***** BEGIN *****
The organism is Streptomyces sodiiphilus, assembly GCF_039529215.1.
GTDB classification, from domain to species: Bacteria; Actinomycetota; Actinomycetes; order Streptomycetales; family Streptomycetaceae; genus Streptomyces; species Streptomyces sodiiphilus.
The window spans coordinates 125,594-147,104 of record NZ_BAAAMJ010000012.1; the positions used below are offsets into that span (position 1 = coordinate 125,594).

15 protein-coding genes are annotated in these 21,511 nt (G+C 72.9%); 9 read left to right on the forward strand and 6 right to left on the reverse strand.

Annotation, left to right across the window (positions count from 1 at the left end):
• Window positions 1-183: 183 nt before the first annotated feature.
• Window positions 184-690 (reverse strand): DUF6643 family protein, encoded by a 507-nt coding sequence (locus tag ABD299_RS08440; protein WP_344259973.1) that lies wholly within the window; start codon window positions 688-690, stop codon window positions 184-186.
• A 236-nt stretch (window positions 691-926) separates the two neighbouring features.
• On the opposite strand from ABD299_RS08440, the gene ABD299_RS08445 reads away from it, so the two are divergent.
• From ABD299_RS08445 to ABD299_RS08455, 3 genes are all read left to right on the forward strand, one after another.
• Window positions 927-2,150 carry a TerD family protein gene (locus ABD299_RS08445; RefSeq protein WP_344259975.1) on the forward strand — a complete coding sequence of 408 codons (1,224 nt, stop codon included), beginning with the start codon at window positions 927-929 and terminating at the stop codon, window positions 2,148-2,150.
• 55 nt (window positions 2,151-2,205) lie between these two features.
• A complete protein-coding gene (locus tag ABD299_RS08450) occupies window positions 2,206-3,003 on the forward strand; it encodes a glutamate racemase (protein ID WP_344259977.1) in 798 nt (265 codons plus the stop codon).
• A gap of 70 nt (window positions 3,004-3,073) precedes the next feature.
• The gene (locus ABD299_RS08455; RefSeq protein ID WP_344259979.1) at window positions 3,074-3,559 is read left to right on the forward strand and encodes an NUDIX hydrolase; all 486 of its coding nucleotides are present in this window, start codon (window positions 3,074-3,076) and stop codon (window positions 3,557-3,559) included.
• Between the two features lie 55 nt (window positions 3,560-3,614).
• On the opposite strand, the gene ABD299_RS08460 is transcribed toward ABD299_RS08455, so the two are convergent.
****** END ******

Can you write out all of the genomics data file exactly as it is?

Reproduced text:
The organism is Streptomyces sodiiphilus, assembly GCF_039529215.1.
GTDB classification, from domain to species: Bacteria; Actinomycetota; Actinomycetes; order Streptomycetales; family Streptomycetaceae; genus Streptomyces; species Streptomyces sodiiphilus.
The window spans coordinates 125,594-147,104 of record NZ_BAAAMJ010000012.1; the positions used below are offsets into that span (position 1 = coordinate 125,594).

15 protein-coding genes are annotated in these 21,511 nt (G+C 72.9%); 9 read left to right on the forward strand and 6 right to left on the reverse strand.

Annotation, left to right across the window (positions count from 1 at the left end):
• Window positions 1-183: 183 nt before the first annotated feature.
• Window positions 184-690 (reverse strand): DUF6643 family protein, encoded by a 507-nt coding sequence (locus tag ABD299_RS08440; protein WP_344259973.1) that lies wholly within the window; start codon window positions 688-690, stop codon window positions 184-186.
• A 236-nt stretch (window positions 691-926) separates the two neighbouring features.
• On the opposite strand from ABD299_RS08440, the gene ABD299_RS08445 reads away from it, so the two are divergent.
• From ABD299_RS08445 to ABD299_RS08455, 3 genes are all read left to right on the forward strand, one after another.
• Window positions 927-2,150 carry a TerD family protein gene (locus ABD299_RS08445; RefSeq protein WP_344259975.1) on the forward strand — a complete coding sequence of 408 codons (1,224 nt, stop codon included), beginning with the start codon at window positions 927-929 and terminating at the stop codon, window positions 2,148-2,150.
• 55 nt (window positions 2,151-2,205) lie between these two features.
• A complete protein-coding gene (locus tag ABD299_RS08450) occupies window positions 2,206-3,003 on the forward strand; it encodes a glutamate racemase (protein ID WP_344259977.1) in 798 nt (265 codons plus the stop codon).
• A gap of 70 nt (window positions 3,004-3,073) precedes the next feature.
• The gene (locus ABD299_RS08455; RefSeq protein ID WP_344259979.1) at window positions 3,074-3,559 is read left to right on the forward strand and encodes an NUDIX hydrolase; all 486 of its coding nucleotides are present in this window, start codon (window positions 3,074-3,076) and stop codon (window positions 3,557-3,559) included.
• Between the two features lie 55 nt (window positions 3,560-3,614).
• On the opposite strand, the gene ABD299_RS08460 is transcribed toward ABD299_RS08455, so the two are convergent.